Former Alaska Chief Information Officer Bill Vajda is returning to state government, following a stint in the federal government, as Wyoming’s new CIO, Gov. Mark Gordon’s office confirmed Thursday.
Vajda, who served as Alaska’s first statewide CIO from 2017 to early 2018, will join Gordon’s Cabinet after three years as the top IT official at the U.S. Department of the Interior. It’s the latest move in Vajda’s nomadic career, which has bounced between statewide, local-level and federal appointments.
Reached by phone, Vajda declined an interview pending his official start with Wyoming next week. A spokesperson for Gordon told StateScoop that the governor “believes Bill’s experience is going to be a real asset” for the Wyoming Department of Enterprise Technology.
The agency has been without a permanent leader since last May, when Gordon dismissed then-CIO Gordon Knopp and the state’s health director, Mike Ceballos, after a leak of hundreds of thousands of records related to COVID-19 surveillance, flu testing and breath alcohol tests. Since then, ETS has been led on an interim basis by Timothy Sheehan, the state’s information services administrator.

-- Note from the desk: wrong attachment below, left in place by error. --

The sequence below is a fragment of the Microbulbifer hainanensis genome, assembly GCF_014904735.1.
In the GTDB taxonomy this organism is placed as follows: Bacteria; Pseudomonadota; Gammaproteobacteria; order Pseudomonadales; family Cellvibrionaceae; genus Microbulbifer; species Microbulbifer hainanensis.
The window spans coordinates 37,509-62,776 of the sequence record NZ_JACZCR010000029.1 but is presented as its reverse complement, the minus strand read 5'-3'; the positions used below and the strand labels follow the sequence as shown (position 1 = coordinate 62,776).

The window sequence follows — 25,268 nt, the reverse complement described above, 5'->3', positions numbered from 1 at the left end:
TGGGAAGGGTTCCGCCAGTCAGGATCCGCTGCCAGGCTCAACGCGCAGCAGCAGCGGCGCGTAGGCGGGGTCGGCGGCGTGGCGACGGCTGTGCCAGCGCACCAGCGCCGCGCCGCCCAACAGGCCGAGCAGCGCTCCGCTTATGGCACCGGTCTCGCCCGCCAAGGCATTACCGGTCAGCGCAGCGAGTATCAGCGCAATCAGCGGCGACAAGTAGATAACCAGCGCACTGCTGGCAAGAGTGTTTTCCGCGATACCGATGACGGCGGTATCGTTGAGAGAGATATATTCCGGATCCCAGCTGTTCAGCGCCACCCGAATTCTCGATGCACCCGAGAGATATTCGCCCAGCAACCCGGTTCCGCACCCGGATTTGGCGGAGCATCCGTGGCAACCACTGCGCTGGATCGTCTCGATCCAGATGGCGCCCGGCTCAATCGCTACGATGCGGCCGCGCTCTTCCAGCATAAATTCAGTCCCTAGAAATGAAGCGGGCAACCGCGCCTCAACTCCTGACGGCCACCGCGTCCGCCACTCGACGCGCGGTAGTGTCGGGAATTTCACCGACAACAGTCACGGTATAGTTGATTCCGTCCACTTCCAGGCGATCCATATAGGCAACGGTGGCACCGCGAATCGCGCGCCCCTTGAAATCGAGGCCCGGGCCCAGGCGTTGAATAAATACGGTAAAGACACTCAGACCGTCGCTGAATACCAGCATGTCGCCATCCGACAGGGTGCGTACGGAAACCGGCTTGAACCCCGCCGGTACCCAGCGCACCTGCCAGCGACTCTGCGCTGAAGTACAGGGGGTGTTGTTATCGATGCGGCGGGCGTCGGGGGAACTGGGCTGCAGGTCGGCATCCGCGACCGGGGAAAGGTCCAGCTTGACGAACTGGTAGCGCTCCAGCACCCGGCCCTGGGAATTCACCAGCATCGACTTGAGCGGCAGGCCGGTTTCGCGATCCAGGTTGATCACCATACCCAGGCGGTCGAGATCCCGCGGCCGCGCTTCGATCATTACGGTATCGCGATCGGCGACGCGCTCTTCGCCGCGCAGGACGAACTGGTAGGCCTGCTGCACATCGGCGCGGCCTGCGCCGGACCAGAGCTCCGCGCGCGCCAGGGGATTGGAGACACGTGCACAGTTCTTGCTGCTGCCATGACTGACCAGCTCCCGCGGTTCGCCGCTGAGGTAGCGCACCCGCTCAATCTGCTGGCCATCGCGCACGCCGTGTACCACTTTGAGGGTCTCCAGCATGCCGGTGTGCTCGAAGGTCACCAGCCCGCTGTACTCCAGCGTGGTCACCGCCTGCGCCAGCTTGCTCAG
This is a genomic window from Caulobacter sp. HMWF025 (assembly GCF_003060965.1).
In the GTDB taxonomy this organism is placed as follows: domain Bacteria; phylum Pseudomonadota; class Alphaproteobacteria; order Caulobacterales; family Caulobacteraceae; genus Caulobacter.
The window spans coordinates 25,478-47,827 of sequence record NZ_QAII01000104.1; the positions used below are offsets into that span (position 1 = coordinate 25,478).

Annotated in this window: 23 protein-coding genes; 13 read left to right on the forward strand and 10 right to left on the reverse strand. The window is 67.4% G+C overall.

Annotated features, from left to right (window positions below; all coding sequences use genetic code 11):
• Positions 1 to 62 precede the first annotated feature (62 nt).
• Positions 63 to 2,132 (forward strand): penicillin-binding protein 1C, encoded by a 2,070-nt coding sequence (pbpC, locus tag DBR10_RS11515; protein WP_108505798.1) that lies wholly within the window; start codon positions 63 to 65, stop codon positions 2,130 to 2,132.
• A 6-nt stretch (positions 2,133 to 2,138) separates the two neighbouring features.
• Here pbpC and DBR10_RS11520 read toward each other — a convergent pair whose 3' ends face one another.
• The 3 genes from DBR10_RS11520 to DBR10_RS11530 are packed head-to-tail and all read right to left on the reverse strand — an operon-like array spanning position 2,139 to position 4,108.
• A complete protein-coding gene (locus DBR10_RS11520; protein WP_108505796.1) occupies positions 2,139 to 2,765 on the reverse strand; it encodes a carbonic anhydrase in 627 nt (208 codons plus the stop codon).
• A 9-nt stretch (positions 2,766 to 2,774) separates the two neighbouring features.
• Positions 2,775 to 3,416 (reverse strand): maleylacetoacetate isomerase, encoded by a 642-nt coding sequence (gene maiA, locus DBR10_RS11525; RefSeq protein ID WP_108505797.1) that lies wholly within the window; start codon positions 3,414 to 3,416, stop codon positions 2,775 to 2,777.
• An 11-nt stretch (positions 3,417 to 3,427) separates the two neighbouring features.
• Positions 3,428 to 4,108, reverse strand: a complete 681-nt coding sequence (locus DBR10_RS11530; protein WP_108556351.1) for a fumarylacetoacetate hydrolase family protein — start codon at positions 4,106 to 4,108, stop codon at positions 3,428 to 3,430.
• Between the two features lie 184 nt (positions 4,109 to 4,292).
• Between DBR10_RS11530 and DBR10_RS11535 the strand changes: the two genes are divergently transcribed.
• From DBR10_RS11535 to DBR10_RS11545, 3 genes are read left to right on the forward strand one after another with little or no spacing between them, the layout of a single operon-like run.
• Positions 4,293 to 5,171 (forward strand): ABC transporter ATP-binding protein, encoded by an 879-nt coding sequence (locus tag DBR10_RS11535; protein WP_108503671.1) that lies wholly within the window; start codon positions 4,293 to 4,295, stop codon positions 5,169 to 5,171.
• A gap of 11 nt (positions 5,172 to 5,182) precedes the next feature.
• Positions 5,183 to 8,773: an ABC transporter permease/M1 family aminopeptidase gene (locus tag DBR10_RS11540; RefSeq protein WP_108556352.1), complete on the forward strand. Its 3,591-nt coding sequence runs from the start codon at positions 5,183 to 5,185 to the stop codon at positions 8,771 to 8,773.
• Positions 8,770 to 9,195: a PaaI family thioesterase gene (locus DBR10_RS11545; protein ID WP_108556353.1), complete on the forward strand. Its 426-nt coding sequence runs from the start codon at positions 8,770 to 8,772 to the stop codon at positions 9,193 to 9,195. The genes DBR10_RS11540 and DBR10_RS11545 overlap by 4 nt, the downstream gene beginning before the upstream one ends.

Vajda’s time at Interior was marked largely by the department’s response to the pandemic. In June 2020, he told FedScoop that the federal government’s shift to mostly remote operations — made more complex at a department that spans national parks and monuments to coal-mine compliance operations — accelerated an adoption of cloud-based productivity tools such as Microsoft Office 365.
In Wyoming, Vajda will once again find himself in a sprawling and rural state. His time in Alaska included sojourns to that state’s most remote regions, including a 2018 tour of its Arctic region as he reviewed a major broadband project.
Before Interior and Alaska, Vajda served in a variety of other IT and management roles, including five years as city manager in his hometown of Marquette, Michigan. He also worked in Washington in the early 2000s, serving as CIO of the U.S. Education Department and as an adviser to other agencies, including the National Security Agency and IRS.
Last fall, Vajda nearly returned to local government as a candidate for a city-manager job in Dillingham, Alaska.